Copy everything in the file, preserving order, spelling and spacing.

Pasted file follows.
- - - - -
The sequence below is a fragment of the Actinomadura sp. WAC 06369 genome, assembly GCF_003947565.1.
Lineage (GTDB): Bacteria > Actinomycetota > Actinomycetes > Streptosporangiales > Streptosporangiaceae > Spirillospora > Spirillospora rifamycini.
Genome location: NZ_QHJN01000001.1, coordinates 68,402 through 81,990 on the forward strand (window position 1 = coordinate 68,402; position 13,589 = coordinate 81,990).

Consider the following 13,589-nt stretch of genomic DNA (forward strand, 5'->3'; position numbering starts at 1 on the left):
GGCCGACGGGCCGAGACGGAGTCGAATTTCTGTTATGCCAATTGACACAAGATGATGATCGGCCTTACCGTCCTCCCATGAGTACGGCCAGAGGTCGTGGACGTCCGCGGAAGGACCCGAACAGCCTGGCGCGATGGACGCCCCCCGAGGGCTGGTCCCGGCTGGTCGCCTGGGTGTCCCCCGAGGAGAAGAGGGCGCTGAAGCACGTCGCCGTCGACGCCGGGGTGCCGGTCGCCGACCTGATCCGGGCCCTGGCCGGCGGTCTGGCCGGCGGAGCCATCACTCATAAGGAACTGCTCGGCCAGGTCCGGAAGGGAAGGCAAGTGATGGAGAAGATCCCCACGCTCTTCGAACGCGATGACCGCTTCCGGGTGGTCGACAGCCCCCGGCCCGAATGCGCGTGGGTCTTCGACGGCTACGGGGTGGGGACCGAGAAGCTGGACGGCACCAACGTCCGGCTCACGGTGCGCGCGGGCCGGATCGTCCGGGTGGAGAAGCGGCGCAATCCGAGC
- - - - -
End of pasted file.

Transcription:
The sequence below is a fragment of the Actinomadura sp. WAC 06369 genome, assembly GCF_003947565.1.
Lineage (GTDB): Bacteria > Actinomycetota > Actinomycetes > Streptosporangiales > Streptosporangiaceae > Spirillospora > Spirillospora rifamycini.
Genome location: NZ_QHJN01000001.1, coordinates 68,402 through 81,990 on the forward strand (window position 1 = coordinate 68,402; position 13,589 = coordinate 81,990).

Consider the following 13,589-nt stretch of genomic DNA (forward strand, 5'->3'; position numbering starts at 1 on the left):
GGCCGACGGGCCGAGACGGAGTCGAATTTCTGTTATGCCAATTGACACAAGATGATGATCGGCCTTACCGTCCTCCCATGAGTACGGCCAGAGGTCGTGGACGTCCGCGGAAGGACCCGAACAGCCTGGCGCGATGGACGCCCCCCGAGGGCTGGTCCCGGCTGGTCGCCTGGGTGTCCCCCGAGGAGAAGAGGGCGCTGAAGCACGTCGCCGTCGACGCCGGGGTGCCGGTCGCCGACCTGATCCGGGCCCTGGCCGGCGGTCTGGCCGGCGGAGCCATCACTCATAAGGAACTGCTCGGCCAGGTCCGGAAGGGAAGGCAAGTGATGGAGAAGATCCCCACGCTCTTCGAACGCGATGACCGCTTCCGGGTGGTCGACAGCCCCCGGCCCGAATGCGCGTGGGTCTTCGACGGCTACGGGGTGGGGACCGAGAAGCTGGACGGCACCAACGTCCGGCTCACGGTGCGCGCGGGCCGGATCGTCCGGGTGGAGAAGCGGCGCAATCCGAGC